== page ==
Have you noticed? Can you feel it? Change is in the air. Trees are greening, daffodils are blooming, the wind is windy, cows are calving and Snoopy the dog is doing his happy dance.
What the heck is that form 1040 doing there on my kitchen table harshing my mellow?
Although things are starting to bloom and green up, the secret beauty is the contrast with the brown. That’s one of the first things transplants seem to notice after moving to Socorro County. Being on the fringe of the Chihuahua Desert you’ll likely see the color brown as much as green. In perusing the interweb, I ran across a Facebook page called Only In New Mexico. The latest posting is titled “15 Things You Quickly Learn When You Move To New Mexico”; a list of things you can brag (or complain) about to your out-of-town friends. The list includes, of course, chile roasting, as well as dark skies, a unique history, double rainbows and sunsets among others, but the one entry that caught my attention was There Are More Shades of Brown Than You Can Imagine. Even if you can imagine a lot.
Yep. Springtime is here. While Tennyson says it’s when a young man’s fancy lightly turns to thoughts of love, Mark Twain mused that “in the Spring, I have counted 136 different kinds of weather inside of 24 hours.”
If you will indulge me here, in my growing up springtime meant two glorious things: fishing and baseball. Baseball was a game you could play anytime and anywhere you had enough friends to choose teams. You don’t need a concrete court or a hoop like in basketball, and you don’t have to worry about getting your face slammed to the ground like in football.
All you really need is something to serve as a bat and a ball…but a rock will do. And every player gets to do everything, throw, catch, hit, and run; a very democratic game. No wonder it was deemed America’s pastime.
I’m way past my sports fan days, but one thing I found fun about major league baseball is the nicknames for my idols. You had the Sultan of Swat, Hammerin’ Hank, Joltin’ Joe DiMaggio, Mr. October, and so forth. Then you have personalities like Shoeless Joe Jackson, The Say Hey Kid, “Yogi” Berra, The Georgia Peach, Stan the Man, and Catfish Hunter. These were larger than life to me and are just the ones I can think of off the top of my white-haired baseball cap-wearing head.
Anyhow, high school baseball is underway, and the Isotopes will kick off its season next week in Albuquerque, so batter – as they say – up.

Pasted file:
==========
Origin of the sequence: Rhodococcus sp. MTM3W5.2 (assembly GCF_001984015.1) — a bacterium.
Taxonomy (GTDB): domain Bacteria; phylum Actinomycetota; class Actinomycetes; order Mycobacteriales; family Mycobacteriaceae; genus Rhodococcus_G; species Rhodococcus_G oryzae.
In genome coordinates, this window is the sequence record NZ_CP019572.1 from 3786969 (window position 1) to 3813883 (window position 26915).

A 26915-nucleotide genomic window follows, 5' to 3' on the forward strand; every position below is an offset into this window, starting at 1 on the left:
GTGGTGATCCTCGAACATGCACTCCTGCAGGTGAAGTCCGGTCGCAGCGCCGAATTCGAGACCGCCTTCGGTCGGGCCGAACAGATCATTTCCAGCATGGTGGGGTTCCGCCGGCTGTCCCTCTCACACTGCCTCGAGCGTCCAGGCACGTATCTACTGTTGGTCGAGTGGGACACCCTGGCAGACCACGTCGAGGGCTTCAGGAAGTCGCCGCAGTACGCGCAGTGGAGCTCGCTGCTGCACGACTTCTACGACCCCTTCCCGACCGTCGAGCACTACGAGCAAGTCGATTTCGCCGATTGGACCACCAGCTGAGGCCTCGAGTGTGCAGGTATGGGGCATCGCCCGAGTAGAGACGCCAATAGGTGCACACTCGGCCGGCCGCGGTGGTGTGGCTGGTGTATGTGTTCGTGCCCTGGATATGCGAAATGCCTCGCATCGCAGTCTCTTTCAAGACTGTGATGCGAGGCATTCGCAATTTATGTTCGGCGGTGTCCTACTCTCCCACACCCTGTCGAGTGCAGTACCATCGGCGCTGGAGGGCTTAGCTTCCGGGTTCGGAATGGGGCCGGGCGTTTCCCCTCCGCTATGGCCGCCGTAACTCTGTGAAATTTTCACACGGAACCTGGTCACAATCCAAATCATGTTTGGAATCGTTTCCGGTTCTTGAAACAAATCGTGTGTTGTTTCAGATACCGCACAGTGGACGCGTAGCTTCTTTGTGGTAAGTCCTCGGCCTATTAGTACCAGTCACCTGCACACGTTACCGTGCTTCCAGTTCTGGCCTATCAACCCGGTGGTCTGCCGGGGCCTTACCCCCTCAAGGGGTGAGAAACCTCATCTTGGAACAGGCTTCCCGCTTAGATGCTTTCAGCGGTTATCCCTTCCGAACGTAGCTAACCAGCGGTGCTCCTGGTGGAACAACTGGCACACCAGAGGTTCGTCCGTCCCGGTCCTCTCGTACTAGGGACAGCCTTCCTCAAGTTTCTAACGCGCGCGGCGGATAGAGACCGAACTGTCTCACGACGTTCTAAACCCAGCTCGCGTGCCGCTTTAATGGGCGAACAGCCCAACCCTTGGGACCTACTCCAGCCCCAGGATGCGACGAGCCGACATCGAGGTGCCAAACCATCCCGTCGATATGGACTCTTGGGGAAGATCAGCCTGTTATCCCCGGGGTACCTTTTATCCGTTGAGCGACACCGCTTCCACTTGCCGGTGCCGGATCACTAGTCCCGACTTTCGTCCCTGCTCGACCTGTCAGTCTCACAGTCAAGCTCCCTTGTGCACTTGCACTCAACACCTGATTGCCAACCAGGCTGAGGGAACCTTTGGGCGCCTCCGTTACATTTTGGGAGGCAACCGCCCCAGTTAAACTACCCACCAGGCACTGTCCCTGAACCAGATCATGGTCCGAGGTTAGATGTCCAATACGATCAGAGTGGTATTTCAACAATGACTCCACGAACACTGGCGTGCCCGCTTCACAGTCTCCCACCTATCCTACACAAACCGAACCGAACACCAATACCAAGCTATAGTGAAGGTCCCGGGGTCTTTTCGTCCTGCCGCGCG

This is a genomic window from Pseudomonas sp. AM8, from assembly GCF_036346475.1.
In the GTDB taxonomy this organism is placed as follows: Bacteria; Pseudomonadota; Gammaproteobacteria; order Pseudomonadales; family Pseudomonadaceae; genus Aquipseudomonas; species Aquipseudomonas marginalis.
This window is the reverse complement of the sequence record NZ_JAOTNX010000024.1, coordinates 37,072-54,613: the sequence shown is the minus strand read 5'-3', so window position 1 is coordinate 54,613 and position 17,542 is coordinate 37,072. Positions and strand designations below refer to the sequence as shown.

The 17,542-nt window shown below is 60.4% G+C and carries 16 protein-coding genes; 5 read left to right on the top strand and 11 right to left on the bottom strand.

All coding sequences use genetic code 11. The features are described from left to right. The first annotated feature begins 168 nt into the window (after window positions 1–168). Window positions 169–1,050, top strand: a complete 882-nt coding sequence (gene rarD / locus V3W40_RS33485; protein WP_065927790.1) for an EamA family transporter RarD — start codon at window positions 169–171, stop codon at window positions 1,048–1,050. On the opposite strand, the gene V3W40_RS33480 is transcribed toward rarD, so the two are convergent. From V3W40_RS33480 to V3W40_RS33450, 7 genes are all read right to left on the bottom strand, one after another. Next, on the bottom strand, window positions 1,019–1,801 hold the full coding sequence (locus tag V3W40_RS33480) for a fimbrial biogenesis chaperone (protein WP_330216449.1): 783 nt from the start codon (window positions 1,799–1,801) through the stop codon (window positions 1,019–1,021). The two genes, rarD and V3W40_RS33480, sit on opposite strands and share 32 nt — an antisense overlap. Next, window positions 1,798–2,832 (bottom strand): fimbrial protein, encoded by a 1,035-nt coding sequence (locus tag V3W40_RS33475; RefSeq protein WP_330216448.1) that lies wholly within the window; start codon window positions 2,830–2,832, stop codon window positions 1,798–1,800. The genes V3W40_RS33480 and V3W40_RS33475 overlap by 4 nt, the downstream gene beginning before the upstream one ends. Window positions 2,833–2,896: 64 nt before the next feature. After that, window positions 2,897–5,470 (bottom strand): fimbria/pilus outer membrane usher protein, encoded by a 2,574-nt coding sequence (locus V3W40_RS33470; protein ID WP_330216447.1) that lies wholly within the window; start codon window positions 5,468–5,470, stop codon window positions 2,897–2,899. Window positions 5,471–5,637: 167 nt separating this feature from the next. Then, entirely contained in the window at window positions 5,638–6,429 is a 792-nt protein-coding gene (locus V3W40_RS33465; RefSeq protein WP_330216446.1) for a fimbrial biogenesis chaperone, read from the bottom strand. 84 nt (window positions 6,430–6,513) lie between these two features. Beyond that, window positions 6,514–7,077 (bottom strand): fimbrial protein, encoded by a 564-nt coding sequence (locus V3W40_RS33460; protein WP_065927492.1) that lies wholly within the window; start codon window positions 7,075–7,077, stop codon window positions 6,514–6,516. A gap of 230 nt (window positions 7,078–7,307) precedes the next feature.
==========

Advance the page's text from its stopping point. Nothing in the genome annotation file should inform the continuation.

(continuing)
Speaking of the abovementioned catfish, there’s my other spring thing – going fishing. Although I grew up fishing with a cane pole, I was no Opie Taylor, but I did know how to get a worm to stay on the hook and spent many a lazy afternoon as a boy trying to land that elusive big one. Likewise, this Saturday morning Escondida Lake will be ringed by scores of young anglers casting for that big one. They’ll be vying for prizes at the annual youth fishing derby, but more importantly, they’ll just be fishin’ (“fishin’,” by the way, is the correct pronunciation).
Fishin’ was one of those rites of passage when a young’un learns that it goes beyond the assumed purpose of catching supper, in a way. Fishin’ is who you’re fishin’ with. A sociable undertaking best taken with your best pal. Or maybe a family member.
That being said, fishing with family – or even alone – can be good for one’s mental health. As Henry David Thoreau put it: “Many men go fishing all of their lives without knowing that it is not fish they are after.”
At any rate, the community fishing derby Saturday should be a real hoot for all the kids and their families. So put away the fishing apps and secure your spot at Escondida Lake.
One more thing. Yesterday, March 29, was Vietnam Veterans Day. It was exactly 50 years ago that MACV – Military Assistance Command- was deactivated. All Vietnam vets know about MACV; it was where all the big brass who called all the shots were. Pardon the expression.
The VA estimates that there are six million living Vietnam veterans, as well as nine million families of those who served during this time frame, including all who served in-country, in-theater, or who were stationed elsewhere during the Vietnam War period. All were called to serve, and none could self-determine where they would be stationed.
We have several Vietnam vets in Socorro and Magdalena, and I tip my hat to each and all and say, welcome home, brothers.